May is National Photography Month, which means it’s time to take a deeper look at the visual language that inspires and evokes so much in human life. From ads to Pinterest, from high fashion editorials to high art, from photojournalism to Facebook, photography is more a part of our lives than ever before. What better way to learn more about photography and gain insight into its importance than by hearing from expert photographers? We had a chance to catch up with some of our amazing photography instructors here at NYFA to ask them about why they love photography and what a life in pictures really looks like. Read on to get a glimpse into life behind the lens:
Photos by: Paul Sunday @paulsundayphoto for Soma Magazine’s “I-POSE”
Hair by George Kyriakos for Stylebookings.
Makeup by Yumi Nagashima
NYFA: Tell us a little bit about your journey in photography and your approach to your craft.
Paul Sunday: I became involved with photography through my theater work. I started documenting plays I was involved with and doing head shots for friends. I still view photography in the context of performance. When it comes to my fashion and portrait work, directing and playing off the subject as a fellow actor is the most important part of my craft.
NYFA: What first inspired you to become a photographer? How has your style evolved?
Paul Sunday: I bought a damaged book of Man Ray photographs from a sale rack on the street. The images somehow got a hold of my brain and wouldn’t let go. Within weeks I was enrolled in a basic black and white darkroom workshop.
In the beginning, my style was a bit nostalgic. It has evolved into a more contemporary, minimalistic approach.
NYFA: Are there any particular photographs or photographers that have particularly impacted you and your work?
Paul Sunday: In addition to Man Ray, it would be Mr. Penn above all. He is the master. Beyond those two, I always look at Rodchenko, August Sander, the Bechers, Sugimoto, Atget, Judith Joy Ross, Disfarmer, Brassai, Lartigue and many, many others. I believe in tapping into diverse sources of inspiration.
NYFA: When you’re on a shoot, what is your process? Any must-do’s on a job? Any pet peeves?
Paul Sunday: For fashion and portrait, I set some of the lights the day before. In the morning I welcome everyone to my studio and feed them breakfast. Then I meet with the team. During hair and makeup, I do more light tests. I don’t allow myself any distractions during a shoot. No phone calls, no social media, no newspaper, no internet. I focus intensely on my team and the pictures. I observe my subject and build a relationship. It’s like having someone over for tea, but we are also making images. I pay close attention to my energy level. The late afternoon and the end of the shoot are moments where one needs to call in an extra reserve of concentration. It’s all about pacing.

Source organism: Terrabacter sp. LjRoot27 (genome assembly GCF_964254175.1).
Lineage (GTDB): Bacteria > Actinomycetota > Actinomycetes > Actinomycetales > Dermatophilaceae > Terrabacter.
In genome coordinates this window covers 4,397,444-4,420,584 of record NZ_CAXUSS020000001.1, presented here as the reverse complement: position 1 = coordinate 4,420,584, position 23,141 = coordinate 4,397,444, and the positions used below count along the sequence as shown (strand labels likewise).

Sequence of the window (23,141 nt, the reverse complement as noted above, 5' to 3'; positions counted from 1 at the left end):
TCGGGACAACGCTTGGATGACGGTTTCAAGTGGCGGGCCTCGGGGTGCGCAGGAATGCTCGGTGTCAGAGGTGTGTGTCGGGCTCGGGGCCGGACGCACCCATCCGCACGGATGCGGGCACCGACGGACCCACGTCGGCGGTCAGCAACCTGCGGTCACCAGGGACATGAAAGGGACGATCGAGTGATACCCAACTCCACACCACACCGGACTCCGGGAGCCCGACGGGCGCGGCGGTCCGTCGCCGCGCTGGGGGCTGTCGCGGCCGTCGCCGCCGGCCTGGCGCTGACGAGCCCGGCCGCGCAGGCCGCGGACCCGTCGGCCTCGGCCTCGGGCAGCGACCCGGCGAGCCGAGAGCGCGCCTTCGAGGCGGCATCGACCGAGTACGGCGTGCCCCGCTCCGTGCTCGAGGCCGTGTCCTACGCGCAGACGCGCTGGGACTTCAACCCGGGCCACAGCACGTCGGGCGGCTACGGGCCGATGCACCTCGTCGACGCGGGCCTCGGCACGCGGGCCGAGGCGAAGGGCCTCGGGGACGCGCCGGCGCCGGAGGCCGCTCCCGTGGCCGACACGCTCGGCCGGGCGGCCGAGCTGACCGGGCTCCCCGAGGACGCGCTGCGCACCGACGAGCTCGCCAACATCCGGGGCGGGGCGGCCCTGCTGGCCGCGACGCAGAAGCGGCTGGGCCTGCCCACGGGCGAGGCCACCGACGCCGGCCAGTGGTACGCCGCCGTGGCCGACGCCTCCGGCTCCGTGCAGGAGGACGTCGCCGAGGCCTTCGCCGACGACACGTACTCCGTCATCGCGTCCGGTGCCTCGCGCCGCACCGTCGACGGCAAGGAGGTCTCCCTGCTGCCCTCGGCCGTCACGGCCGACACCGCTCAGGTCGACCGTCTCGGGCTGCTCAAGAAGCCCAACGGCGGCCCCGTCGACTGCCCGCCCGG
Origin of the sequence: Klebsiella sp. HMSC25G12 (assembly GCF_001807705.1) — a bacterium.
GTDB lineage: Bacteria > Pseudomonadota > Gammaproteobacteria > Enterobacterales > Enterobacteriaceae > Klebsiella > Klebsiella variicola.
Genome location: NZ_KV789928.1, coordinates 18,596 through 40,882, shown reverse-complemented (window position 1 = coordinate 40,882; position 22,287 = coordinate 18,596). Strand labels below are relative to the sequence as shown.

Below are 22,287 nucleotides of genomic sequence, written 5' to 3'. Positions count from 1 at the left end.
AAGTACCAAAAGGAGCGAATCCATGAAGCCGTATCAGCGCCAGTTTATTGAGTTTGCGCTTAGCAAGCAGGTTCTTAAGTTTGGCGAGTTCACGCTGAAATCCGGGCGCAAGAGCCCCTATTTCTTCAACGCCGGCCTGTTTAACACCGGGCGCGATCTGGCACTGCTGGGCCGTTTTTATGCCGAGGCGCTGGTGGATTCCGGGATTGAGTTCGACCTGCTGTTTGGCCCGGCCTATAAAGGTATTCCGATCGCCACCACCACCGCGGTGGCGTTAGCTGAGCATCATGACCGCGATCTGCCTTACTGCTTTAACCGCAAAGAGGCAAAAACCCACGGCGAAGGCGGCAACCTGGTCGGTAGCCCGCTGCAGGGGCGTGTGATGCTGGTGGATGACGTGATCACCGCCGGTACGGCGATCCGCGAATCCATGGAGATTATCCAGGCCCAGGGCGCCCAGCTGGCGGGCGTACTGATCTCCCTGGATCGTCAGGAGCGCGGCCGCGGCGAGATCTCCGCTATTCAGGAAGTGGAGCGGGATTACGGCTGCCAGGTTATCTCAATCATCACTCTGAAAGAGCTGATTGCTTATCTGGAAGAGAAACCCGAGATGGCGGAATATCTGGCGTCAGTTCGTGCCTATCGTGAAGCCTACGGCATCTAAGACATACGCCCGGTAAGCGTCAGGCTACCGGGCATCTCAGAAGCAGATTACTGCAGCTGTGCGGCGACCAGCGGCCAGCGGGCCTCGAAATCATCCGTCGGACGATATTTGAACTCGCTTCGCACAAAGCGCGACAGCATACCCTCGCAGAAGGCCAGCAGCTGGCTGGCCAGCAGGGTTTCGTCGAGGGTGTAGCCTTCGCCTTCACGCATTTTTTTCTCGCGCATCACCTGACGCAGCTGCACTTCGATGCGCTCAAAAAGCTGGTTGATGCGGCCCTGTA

Regarding pet peeves, I have two: lateness and distraction.
NYFA: Why the New York Film Academy? What drew you to teaching with us? What about the program here is unique?
Paul Sunday: I saw an online ad seeking new teachers and I had been aware of the school for awhile. I had known a few people who taught here in the acting department. I loved the swirl of creative energy. The place reminds me of my early days in New York when I studied acting.
The unique thing about the photography program is the emphasis on replicating real-world scenarios, and the quality of our infrastructure. NYFA does not scrimp on the details. Fantastic spaces, quality gear, professional collaborations and our hands-on approach, all support us in thoroughly preparing students for the industry.
NYFA: Do you have a favorite NYFA moment — with your students, on a project, etc.?
Paul Sunday: My favorite NYFA moment is the moment a student realizes that they have had a creative breakthrough. There is nothing like seeing that joy of accomplishment where a new world has opened up to an artist. I also love the thesis exhibitions. It is so exciting to see emerging photographers have that first experience of showing their work publicly. It’s a pivotal moment in their self-belief.
NYFA: What do you feel is the most important thing for your students to understand from your classes?
Paul Sunday: I want students to leave us with rigorous self-assessment skills, professionalism, and the readiness to own their artistic choices. I try to help them develop the courage to go for it, to develop a career strategy and take the necessary steps to realize their aspirations. The most important thing is for them to understand that they can make meaning through their photography practice.
NYFA: What does photography mean to you in the age of the internet, social media, and smartphones? With technology innovations and the popularity of iPhone photography, why is it important to study photography?
Paul Sunday: Photography has become the language of contemporary society. It is more important than ever for serious photographers to study and develop their craft. It is the best way to set oneself apart and discover a voice in the photographic universe.
Thank you Paul Sunday for sharing a bit of the story behind your passion for photography with our NYFA community! For those ready to learn more about photography, NYFA has a wide array of incredibly hands-on photography programs. Check out our photography courses.